There are three types of creditors in a Chapter 13 bankruptcy. Secured creditors in a Chapter 13 bankruptcy are the financial institutions which have mortgages on the individuals home or banks that have a lien on the individual’s car. Unsecured creditors usually involve credit card companies and financial institutions that have personal loans executed by the debtor. Priority creditors usually involve the taxing authorities from the or federal government.
Chapter 13 Plan
A debtor must file a plan as part of a Chapter 13 bankruptcy. The plan is reviewed by the Chapter 13 Bankruptcy Trustee with regard to how secured, priority and unsecured creditors are treated under the plan. The Trustee may advise the attorney for the debtors he or she wants changes to the plan to further benefit the creditors. There can be negotiations and discussions between the attorney for the debtors and the Trustee to fine tune plans. If the Chapter 13 Trustee approves the plan it is usually rubber stamped by the Judge assigned to the case.
Exemptions in Bankruptcy
Various types of property which are exempt and cannot be attacked by creditors or Bankruptcy Trustees in either Chapter 7 or 13 bankruptcies. There are two types of exemptions. Federal and State. The following are a list of the Federal exemptions:
- $3675 in real or personal property is used a residence
- $3775 in equity in a car or other motor vehicle
- $3625 household goods furnishings or clothing
- $1600 in jewelry for personal use
- $2375 in tools used by an individual in a trade
- A debtors right to receive certain benefits to include veterans benefits, pensions and retirement benefits, social security benefits, spousal maintenance or other domestic support payments.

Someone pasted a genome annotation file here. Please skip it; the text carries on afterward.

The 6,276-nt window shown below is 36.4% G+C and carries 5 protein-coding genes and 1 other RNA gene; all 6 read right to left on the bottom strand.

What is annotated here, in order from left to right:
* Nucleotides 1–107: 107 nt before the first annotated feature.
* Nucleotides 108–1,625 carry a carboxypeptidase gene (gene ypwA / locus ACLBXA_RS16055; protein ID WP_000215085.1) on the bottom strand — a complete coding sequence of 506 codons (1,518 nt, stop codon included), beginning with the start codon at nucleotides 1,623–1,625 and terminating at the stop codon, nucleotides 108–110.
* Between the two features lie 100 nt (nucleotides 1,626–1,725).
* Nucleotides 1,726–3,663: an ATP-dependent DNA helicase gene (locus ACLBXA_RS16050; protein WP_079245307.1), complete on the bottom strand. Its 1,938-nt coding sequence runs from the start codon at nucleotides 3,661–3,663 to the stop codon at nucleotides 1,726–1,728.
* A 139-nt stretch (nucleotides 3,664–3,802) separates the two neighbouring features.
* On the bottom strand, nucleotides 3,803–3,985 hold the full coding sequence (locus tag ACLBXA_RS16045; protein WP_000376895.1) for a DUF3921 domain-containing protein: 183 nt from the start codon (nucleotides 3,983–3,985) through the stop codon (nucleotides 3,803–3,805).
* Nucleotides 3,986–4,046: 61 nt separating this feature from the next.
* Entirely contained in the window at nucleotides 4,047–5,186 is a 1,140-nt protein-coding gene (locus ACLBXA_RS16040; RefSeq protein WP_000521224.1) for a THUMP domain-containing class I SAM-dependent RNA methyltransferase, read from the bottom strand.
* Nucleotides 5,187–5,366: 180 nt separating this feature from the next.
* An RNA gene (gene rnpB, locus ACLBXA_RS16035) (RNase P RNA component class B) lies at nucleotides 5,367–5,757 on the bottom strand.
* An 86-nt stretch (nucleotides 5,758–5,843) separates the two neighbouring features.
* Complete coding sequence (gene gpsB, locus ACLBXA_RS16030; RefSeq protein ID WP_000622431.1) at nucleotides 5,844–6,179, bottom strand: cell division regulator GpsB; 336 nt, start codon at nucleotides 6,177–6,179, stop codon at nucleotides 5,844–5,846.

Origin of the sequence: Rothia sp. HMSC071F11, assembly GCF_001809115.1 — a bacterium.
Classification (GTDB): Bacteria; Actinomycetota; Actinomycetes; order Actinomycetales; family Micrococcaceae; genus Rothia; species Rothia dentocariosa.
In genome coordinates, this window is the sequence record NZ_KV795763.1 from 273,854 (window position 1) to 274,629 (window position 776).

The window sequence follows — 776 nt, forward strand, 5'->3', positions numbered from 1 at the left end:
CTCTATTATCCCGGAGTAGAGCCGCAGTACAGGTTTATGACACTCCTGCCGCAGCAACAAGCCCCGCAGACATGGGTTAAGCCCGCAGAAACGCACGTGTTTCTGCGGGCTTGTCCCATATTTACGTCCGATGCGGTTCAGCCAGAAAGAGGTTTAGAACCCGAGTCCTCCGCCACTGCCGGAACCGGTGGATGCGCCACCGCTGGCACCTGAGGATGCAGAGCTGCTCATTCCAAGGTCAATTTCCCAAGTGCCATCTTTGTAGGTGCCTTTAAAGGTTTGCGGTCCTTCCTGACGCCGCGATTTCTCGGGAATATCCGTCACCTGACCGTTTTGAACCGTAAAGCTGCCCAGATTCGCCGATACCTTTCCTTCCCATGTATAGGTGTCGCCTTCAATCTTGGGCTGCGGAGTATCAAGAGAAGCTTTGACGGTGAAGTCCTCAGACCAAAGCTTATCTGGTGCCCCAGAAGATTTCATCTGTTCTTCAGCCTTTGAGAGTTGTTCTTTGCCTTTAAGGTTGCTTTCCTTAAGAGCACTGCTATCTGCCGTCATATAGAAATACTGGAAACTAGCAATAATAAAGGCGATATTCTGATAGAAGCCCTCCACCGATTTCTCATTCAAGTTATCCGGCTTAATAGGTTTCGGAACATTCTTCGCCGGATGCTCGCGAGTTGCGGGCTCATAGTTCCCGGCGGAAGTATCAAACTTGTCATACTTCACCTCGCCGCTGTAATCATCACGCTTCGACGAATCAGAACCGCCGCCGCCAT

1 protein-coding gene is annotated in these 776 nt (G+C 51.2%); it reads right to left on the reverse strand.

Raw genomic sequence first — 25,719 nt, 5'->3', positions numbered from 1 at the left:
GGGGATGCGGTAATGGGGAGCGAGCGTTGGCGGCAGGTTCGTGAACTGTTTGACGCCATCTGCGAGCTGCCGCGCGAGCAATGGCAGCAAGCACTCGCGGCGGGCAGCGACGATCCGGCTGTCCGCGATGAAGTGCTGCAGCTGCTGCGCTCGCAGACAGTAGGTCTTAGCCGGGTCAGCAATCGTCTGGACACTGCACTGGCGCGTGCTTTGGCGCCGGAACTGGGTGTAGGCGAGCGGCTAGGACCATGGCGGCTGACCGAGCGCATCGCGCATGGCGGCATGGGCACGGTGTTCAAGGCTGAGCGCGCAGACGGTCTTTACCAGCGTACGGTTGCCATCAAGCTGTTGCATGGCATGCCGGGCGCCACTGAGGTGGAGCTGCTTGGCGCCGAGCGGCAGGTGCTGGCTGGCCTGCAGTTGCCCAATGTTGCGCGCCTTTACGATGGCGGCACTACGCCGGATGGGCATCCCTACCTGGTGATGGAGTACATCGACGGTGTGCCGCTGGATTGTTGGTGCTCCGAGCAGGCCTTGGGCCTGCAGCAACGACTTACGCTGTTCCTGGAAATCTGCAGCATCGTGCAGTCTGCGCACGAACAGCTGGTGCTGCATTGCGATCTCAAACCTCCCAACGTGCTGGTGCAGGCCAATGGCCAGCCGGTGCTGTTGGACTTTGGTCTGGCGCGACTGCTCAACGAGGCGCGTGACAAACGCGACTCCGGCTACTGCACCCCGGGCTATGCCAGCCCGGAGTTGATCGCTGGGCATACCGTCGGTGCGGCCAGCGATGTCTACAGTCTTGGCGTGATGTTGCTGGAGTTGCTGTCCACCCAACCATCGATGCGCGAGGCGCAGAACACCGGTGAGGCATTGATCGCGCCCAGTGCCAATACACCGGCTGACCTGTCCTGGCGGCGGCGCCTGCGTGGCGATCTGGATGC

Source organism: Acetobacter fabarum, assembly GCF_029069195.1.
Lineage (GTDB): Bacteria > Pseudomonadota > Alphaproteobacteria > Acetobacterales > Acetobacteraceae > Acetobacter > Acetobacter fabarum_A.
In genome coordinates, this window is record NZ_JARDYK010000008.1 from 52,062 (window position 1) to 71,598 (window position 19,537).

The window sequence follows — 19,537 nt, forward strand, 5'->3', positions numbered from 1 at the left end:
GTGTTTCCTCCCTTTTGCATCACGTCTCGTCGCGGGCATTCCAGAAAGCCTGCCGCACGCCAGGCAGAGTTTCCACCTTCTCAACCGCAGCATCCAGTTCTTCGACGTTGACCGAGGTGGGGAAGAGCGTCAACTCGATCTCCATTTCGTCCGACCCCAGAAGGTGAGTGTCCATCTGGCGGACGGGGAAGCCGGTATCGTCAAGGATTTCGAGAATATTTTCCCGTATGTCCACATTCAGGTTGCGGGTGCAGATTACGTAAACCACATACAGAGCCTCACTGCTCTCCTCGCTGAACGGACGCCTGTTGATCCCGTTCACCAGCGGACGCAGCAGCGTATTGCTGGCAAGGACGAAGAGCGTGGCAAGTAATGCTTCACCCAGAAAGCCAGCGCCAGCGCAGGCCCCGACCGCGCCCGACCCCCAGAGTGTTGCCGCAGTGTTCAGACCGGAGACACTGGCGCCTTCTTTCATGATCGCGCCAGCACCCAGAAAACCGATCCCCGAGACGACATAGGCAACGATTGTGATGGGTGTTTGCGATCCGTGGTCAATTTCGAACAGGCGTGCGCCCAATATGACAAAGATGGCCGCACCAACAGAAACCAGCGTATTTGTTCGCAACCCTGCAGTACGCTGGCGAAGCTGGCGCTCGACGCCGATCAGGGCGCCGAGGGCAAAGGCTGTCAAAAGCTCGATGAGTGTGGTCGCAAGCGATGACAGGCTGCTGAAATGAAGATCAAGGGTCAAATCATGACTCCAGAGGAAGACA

There is a wild card exemption that applies up to $1250 in value plus $11,850 of unused portion of the homestead exemption which is $25,150.
Exemptions Under New York State Law
Bankruptcy exemptions under New York State law are listed below:
- stoves and heating equipment
- books up to $55 in value
- domestic animals worth $1100
- apparel and goods $13,400
- house hold furniture
- refrigerator, television, computer, cell phone cooking utensils, table wear, wedding ring, jewelry and art not to exceed $1000.
- Tools of trade not exceeding $3300
For a debtors principle place of residence, in the downstate counties of Nassau, Suffolk, Kings, Queens, New York, Bronx, Richmond, Westchester, Rockland and Putnam counties. There is a $170,825 for equity in the property.
If husband and wife both file bankruptcy, each of them is entitled to a homestead exemption of $170,825. Thus they would have a total homestead exemption on their home of $341,650.
Property that is exempt under New York State Law
The following items of property which are exempt in bankruptcy in the State of New York
- Social security benefits
- local public assistance benefits
- veterans benefits
- unemployment compensation
- disability or illness benefits
- alimony or domestic support payments
- pension and qualified retirement plans
- one motor vehicle worth up to $4550
- $8550 in payment of a personal injury award